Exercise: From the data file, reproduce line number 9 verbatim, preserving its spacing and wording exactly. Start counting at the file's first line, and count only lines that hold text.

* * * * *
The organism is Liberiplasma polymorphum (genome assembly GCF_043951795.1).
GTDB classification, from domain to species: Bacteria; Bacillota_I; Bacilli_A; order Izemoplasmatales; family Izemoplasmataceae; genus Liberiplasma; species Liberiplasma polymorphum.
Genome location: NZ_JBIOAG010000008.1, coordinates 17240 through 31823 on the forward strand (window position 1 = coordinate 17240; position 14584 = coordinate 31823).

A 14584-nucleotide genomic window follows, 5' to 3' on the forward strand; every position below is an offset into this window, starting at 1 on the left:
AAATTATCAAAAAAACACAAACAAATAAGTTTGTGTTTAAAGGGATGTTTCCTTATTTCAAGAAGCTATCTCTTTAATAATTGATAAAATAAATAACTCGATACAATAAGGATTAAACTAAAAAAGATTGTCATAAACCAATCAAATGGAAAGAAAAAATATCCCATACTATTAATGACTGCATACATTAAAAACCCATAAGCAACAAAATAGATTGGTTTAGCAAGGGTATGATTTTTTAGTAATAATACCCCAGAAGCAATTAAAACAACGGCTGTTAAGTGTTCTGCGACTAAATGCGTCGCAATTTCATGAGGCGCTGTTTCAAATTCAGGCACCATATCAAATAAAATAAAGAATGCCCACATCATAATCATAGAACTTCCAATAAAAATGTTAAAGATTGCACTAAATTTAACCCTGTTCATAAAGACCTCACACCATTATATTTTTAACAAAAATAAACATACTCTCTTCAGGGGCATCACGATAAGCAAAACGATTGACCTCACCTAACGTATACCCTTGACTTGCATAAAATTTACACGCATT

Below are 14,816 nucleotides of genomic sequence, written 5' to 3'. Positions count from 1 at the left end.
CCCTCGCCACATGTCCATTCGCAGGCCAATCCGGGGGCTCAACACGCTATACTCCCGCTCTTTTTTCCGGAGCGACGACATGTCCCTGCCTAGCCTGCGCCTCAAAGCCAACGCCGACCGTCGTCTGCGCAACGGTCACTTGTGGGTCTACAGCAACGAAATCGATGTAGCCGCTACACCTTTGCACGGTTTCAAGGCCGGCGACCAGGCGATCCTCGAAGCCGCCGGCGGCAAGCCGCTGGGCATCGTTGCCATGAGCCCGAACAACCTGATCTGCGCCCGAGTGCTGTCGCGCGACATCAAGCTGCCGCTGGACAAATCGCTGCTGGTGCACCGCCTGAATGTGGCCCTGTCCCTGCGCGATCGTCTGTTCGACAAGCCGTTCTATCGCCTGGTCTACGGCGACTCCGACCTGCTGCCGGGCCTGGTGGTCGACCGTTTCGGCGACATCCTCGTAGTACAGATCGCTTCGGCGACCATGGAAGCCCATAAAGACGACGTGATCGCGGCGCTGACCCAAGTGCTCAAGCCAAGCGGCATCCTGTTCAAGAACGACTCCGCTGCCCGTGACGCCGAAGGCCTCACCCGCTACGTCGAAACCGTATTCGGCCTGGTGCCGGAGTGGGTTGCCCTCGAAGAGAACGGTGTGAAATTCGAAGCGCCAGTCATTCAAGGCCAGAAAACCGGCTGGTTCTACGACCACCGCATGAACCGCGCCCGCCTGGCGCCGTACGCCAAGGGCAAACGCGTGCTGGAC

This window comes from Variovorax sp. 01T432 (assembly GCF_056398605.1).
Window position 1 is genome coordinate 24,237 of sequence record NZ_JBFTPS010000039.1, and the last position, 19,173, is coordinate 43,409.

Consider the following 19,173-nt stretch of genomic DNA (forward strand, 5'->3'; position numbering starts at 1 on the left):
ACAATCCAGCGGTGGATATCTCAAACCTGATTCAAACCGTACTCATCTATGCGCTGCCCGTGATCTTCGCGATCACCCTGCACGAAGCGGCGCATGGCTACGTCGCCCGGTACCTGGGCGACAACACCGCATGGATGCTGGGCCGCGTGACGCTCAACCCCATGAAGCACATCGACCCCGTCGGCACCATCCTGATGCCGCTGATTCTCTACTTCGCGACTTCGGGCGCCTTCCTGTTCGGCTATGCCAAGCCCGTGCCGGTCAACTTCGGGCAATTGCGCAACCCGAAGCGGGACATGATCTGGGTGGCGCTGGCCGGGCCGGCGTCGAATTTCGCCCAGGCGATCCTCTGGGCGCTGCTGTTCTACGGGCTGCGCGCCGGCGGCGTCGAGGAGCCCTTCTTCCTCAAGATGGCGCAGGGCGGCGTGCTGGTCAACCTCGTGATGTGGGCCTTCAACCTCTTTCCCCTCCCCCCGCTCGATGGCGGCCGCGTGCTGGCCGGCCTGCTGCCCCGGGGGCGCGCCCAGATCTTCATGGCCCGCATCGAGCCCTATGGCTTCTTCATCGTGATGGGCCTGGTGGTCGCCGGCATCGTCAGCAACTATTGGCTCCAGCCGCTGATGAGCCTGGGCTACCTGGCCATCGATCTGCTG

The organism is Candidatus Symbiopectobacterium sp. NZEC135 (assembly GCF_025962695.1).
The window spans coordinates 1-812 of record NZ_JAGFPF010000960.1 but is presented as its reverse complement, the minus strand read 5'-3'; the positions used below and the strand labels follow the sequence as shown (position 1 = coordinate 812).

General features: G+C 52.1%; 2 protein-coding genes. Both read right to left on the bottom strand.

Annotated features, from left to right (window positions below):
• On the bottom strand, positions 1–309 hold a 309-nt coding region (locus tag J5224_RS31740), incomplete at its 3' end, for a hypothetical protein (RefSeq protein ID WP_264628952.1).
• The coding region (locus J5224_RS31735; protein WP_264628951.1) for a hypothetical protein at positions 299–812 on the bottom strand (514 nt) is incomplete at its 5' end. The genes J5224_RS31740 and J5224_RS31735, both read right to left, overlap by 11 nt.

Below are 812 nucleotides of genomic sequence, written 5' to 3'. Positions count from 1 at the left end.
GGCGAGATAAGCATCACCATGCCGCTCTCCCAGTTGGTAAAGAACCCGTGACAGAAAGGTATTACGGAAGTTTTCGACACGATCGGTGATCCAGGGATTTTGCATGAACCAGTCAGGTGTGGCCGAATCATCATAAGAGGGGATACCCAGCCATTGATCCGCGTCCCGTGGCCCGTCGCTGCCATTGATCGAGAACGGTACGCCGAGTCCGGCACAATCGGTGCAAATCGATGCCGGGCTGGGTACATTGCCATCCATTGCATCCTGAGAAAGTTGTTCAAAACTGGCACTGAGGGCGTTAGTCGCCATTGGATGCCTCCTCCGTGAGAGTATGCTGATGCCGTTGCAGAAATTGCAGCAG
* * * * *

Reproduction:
Window position 1 is genome coordinate 24,237 of sequence record NZ_JBFTPS010000039.1, and the last position, 19,173, is coordinate 43,409.